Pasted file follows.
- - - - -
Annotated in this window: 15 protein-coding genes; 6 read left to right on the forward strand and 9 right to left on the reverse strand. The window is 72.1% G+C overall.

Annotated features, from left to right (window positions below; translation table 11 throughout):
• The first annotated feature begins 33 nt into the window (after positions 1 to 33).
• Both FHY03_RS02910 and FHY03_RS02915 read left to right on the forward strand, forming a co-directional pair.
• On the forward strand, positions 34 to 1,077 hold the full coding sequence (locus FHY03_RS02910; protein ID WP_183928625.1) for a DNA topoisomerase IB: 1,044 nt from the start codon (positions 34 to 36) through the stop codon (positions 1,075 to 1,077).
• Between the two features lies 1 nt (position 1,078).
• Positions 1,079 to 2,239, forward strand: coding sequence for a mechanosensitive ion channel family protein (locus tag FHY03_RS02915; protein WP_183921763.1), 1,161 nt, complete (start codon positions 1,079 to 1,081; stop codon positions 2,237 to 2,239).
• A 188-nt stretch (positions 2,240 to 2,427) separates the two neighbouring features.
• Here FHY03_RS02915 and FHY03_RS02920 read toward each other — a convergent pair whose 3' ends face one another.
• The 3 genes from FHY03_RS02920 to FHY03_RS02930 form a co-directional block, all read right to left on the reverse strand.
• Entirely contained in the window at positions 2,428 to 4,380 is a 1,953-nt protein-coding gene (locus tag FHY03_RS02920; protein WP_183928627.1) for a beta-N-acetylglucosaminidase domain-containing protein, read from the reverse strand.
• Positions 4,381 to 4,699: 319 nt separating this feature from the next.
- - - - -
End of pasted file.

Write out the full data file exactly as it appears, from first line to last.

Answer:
Annotated in this window: 15 protein-coding genes; 6 read left to right on the forward strand and 9 right to left on the reverse strand. The window is 72.1% G+C overall.

Annotated features, from left to right (window positions below; translation table 11 throughout):
• The first annotated feature begins 33 nt into the window (after positions 1 to 33).
• Both FHY03_RS02910 and FHY03_RS02915 read left to right on the forward strand, forming a co-directional pair.
• On the forward strand, positions 34 to 1,077 hold the full coding sequence (locus FHY03_RS02910; protein ID WP_183928625.1) for a DNA topoisomerase IB: 1,044 nt from the start codon (positions 34 to 36) through the stop codon (positions 1,075 to 1,077).
• Between the two features lies 1 nt (position 1,078).
• Positions 1,079 to 2,239, forward strand: coding sequence for a mechanosensitive ion channel family protein (locus tag FHY03_RS02915; protein WP_183921763.1), 1,161 nt, complete (start codon positions 1,079 to 1,081; stop codon positions 2,237 to 2,239).
• A 188-nt stretch (positions 2,240 to 2,427) separates the two neighbouring features.
• Here FHY03_RS02915 and FHY03_RS02920 read toward each other — a convergent pair whose 3' ends face one another.
• The 3 genes from FHY03_RS02920 to FHY03_RS02930 form a co-directional block, all read right to left on the reverse strand.
• Entirely contained in the window at positions 2,428 to 4,380 is a 1,953-nt protein-coding gene (locus tag FHY03_RS02920; protein WP_183928627.1) for a beta-N-acetylglucosaminidase domain-containing protein, read from the reverse strand.
• Positions 4,381 to 4,699: 319 nt separating this feature from the next.